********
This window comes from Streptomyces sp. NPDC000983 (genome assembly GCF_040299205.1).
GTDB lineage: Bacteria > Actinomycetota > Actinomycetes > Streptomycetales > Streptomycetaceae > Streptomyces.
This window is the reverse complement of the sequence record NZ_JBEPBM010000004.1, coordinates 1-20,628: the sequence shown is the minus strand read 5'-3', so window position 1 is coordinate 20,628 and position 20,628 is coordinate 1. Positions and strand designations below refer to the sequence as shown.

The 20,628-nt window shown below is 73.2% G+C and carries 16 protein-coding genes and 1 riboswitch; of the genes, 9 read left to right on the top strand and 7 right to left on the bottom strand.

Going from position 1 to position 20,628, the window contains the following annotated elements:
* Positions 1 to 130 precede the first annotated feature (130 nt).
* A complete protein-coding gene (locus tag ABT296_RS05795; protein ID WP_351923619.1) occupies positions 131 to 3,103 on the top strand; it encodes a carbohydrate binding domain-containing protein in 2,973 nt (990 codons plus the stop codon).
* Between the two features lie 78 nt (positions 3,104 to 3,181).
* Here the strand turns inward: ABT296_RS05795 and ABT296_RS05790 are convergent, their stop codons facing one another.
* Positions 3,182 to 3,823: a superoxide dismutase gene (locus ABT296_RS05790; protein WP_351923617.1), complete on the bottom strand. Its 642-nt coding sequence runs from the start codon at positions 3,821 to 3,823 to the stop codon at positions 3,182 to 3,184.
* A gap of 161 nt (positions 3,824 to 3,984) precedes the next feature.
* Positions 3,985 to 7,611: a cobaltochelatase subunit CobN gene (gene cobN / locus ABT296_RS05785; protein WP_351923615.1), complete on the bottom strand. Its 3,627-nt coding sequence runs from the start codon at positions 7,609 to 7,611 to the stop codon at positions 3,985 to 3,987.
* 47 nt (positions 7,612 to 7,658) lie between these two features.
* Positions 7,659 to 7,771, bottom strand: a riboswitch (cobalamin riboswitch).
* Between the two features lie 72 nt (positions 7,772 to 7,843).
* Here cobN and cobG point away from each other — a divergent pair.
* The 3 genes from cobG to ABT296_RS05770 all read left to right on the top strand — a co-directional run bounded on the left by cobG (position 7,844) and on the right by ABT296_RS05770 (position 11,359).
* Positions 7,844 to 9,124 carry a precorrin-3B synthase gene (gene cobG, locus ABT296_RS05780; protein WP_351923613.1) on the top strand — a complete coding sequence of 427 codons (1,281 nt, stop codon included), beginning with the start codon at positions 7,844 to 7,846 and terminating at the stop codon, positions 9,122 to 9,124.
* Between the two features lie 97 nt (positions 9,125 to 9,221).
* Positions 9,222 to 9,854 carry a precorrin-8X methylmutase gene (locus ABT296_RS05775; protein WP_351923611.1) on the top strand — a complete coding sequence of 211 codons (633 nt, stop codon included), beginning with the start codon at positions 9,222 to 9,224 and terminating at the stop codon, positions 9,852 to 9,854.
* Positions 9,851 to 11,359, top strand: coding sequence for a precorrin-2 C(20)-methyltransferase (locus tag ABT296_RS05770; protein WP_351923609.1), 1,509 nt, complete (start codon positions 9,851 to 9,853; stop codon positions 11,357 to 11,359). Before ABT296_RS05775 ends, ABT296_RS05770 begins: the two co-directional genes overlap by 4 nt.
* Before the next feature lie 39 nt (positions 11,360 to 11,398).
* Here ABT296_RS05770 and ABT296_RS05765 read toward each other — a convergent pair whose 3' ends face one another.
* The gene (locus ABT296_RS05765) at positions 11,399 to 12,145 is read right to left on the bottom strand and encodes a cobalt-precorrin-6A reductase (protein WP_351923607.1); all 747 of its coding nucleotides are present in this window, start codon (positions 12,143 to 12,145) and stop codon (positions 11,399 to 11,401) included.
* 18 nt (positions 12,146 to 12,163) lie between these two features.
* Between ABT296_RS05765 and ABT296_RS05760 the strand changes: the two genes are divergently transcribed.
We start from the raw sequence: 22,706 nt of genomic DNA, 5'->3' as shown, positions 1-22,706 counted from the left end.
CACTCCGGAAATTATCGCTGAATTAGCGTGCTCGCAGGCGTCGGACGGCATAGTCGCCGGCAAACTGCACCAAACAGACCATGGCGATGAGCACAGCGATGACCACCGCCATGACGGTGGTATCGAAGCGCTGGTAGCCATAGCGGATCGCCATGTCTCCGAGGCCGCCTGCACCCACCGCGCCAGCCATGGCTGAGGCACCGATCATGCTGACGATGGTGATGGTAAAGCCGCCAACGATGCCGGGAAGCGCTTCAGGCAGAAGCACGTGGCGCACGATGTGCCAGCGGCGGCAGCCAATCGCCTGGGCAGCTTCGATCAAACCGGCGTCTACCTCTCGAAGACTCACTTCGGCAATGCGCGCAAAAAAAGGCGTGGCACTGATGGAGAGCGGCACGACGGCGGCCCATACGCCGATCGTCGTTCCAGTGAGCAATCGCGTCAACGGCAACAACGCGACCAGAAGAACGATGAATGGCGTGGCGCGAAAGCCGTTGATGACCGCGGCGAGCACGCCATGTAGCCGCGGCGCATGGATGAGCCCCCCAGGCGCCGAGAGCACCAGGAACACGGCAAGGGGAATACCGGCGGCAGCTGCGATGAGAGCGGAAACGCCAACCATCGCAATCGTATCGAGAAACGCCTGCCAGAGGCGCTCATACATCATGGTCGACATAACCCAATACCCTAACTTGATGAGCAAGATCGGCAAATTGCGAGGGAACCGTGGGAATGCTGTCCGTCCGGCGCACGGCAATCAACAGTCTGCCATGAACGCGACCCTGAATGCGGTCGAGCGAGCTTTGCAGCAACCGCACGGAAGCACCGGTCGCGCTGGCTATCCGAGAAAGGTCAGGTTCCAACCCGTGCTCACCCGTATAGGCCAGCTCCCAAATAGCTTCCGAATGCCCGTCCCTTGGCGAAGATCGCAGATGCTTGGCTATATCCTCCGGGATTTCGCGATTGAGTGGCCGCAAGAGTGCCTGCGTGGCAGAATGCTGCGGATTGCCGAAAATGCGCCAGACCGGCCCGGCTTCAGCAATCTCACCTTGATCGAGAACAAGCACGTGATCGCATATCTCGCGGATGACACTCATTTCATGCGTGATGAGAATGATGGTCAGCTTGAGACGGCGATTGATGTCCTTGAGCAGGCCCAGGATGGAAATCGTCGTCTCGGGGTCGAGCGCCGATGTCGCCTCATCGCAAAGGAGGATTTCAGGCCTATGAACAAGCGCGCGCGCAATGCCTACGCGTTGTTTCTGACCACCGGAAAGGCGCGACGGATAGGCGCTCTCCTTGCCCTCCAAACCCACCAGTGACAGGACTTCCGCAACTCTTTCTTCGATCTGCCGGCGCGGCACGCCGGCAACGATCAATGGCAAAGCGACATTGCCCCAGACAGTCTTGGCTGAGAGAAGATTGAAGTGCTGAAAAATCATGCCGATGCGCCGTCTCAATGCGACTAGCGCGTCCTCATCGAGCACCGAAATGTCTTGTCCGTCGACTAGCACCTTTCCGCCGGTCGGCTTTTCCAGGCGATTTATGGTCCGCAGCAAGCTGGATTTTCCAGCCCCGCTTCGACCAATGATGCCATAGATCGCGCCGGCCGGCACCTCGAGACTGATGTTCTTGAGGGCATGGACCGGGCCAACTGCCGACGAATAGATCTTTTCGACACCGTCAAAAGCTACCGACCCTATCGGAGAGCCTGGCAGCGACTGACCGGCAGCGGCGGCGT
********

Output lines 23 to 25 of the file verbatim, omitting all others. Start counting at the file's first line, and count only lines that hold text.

* Here ABT296_RS05770 and ABT296_RS05765 read toward each other — a convergent pair whose 3' ends face one another.
* The gene (locus ABT296_RS05765) at positions 11,399 to 12,145 is read right to left on the bottom strand and encodes a cobalt-precorrin-6A reductase (protein WP_351923607.1); all 747 of its coding nucleotides are present in this window, start codon (positions 12,143 to 12,145) and stop codon (positions 11,399 to 11,401) included.
* 18 nt (positions 12,146 to 12,163) lie between these two features.